University of Cambridge > Talks.cam > Bioengineering Seminar Series > Tracking doses to material elements in radiotherapy treatment of cancer

Tracking doses to material elements in radiotherapy treatment of cancer

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Radiotherapy treatment of cancer is designed to deliver a lethal dose to a tumour, while minimising collateral damage to surrounding healthy tissue. The prescribed dose is typically administered in thirty to forty treatment sessions, over a period of about fifty days. Patients are carefully positioned at each session, to ensure that the tumour is accurately targeted. Possible changes in the position and shape of nearby healthy organs are not taken into account, so that the dose to these organs can be different from the dose originally planned. The interdisciplinary VoxTox project aims to track actual doses at the level of volume elements (voxels), and to correlate with short-and long-term side effects (toxicity). This can potentially lead to improved treatment strategies, which increase survival probabilities, and reduce long-term side-effects. The initial focus is on prostate cancer, where the main treatment risk is damage to the rectum.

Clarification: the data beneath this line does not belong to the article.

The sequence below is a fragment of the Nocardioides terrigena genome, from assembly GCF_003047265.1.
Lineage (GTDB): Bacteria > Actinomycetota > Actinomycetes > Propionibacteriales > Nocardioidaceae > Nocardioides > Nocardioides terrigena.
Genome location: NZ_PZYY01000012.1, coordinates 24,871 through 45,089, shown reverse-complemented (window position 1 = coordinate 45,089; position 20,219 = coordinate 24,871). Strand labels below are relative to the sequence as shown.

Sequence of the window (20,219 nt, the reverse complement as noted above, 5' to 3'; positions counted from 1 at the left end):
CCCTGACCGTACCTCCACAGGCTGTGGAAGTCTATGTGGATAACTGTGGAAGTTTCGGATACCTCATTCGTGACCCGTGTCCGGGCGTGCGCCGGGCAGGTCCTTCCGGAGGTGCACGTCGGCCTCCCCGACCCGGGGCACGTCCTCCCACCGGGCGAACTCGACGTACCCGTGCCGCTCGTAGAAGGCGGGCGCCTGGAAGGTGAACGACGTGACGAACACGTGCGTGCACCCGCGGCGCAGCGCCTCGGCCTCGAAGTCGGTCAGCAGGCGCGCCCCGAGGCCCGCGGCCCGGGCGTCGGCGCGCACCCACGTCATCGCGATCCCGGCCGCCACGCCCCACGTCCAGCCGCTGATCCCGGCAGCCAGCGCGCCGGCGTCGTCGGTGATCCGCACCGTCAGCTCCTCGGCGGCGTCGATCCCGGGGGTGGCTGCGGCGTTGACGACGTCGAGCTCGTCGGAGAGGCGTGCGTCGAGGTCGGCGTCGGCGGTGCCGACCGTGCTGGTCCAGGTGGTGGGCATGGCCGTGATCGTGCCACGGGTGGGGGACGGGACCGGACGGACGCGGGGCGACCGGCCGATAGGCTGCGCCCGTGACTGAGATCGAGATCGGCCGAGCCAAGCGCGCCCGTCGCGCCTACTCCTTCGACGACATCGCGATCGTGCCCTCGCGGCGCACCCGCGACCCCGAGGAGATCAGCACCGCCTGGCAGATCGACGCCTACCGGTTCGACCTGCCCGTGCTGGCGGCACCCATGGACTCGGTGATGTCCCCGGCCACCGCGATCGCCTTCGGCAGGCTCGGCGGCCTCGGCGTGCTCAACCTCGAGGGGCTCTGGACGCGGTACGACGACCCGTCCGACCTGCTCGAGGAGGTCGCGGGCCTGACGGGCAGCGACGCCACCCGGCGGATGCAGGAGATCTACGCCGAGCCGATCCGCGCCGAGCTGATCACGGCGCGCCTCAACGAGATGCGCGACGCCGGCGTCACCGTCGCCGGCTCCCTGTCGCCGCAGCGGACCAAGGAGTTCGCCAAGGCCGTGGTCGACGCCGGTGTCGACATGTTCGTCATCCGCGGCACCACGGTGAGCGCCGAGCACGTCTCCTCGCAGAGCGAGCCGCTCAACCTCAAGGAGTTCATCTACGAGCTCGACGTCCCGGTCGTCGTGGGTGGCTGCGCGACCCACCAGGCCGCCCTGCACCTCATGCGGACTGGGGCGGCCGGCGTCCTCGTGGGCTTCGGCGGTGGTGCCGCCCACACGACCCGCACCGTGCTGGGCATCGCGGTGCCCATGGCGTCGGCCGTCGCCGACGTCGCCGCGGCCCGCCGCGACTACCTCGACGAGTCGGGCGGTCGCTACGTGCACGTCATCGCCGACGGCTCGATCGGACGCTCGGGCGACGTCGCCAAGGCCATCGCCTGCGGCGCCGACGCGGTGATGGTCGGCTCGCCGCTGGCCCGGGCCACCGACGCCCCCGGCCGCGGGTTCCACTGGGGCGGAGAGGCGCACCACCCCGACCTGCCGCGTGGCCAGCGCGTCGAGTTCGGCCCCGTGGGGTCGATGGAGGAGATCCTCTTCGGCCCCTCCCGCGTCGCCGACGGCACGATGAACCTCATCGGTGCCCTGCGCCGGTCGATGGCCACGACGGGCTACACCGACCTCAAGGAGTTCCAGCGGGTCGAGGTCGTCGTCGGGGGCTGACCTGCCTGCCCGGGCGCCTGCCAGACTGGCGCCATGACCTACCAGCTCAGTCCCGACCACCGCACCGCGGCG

This seminar presents dose-tracking methodologies being developed in the VoxTox project, making use of low-resolution images from computed-tomography scans performed at treatment time to guide patient positioning. Progress is reported in areas that include: uncertainty estimates for locating the rectum though manual and automated image segmentation; biomechanical modelling to understand the movement of material elements; dose recalculations, taking into account changes in material distributions at each treatment session.

This talk is part of the Bioengineering Seminar Series series.

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